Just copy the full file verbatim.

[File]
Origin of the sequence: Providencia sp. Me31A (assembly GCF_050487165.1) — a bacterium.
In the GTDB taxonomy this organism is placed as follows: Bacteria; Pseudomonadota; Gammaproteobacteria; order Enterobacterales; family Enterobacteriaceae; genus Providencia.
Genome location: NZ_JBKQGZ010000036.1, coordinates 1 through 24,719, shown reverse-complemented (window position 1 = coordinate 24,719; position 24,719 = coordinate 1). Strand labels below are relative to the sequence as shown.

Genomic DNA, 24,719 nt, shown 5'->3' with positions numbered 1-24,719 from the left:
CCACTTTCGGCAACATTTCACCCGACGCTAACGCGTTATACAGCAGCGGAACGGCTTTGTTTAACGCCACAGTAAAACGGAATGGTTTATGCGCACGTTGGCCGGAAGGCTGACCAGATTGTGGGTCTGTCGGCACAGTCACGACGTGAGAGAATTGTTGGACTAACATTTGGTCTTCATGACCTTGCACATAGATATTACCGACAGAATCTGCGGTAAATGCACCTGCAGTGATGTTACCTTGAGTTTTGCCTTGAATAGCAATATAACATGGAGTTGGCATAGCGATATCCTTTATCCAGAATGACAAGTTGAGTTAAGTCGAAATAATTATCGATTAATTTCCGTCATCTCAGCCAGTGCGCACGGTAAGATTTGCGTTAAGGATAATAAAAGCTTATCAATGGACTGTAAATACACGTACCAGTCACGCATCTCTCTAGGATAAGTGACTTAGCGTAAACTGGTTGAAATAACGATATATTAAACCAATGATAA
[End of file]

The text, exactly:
Origin of the sequence: Providencia sp. Me31A (assembly GCF_050487165.1) — a bacterium.
In the GTDB taxonomy this organism is placed as follows: Bacteria; Pseudomonadota; Gammaproteobacteria; order Enterobacterales; family Enterobacteriaceae; genus Providencia.
Genome location: NZ_JBKQGZ010000036.1, coordinates 1 through 24,719, shown reverse-complemented (window position 1 = coordinate 24,719; position 24,719 = coordinate 1). Strand labels below are relative to the sequence as shown.

Genomic DNA, 24,719 nt, shown 5'->3' with positions numbered 1-24,719 from the left:
CCACTTTCGGCAACATTTCACCCGACGCTAACGCGTTATACAGCAGCGGAACGGCTTTGTTTAACGCCACAGTAAAACGGAATGGTTTATGCGCACGTTGGCCGGAAGGCTGACCAGATTGTGGGTCTGTCGGCACAGTCACGACGTGAGAGAATTGTTGGACTAACATTTGGTCTTCATGACCTTGCACATAGATATTACCGACAGAATCTGCGGTAAATGCACCTGCAGTGATGTTACCTTGAGTTTTGCCTTGAATAGCAATATAACATGGAGTTGGCATAGCGATATCCTTTATCCAGAATGACAAGTTGAGTTAAGTCGAAATAATTATCGATTAATTTCCGTCATCTCAGCCAGTGCGCACGGTAAGATTTGCGTTAAGGATAATAAAAGCTTATCAATGGACTGTAAATACACGTACCAGTCACGCATCTCTCTAGGATAAGTGACTTAGCGTAAACTGGTTGAAATAACGATATATTAAACCAATGATAA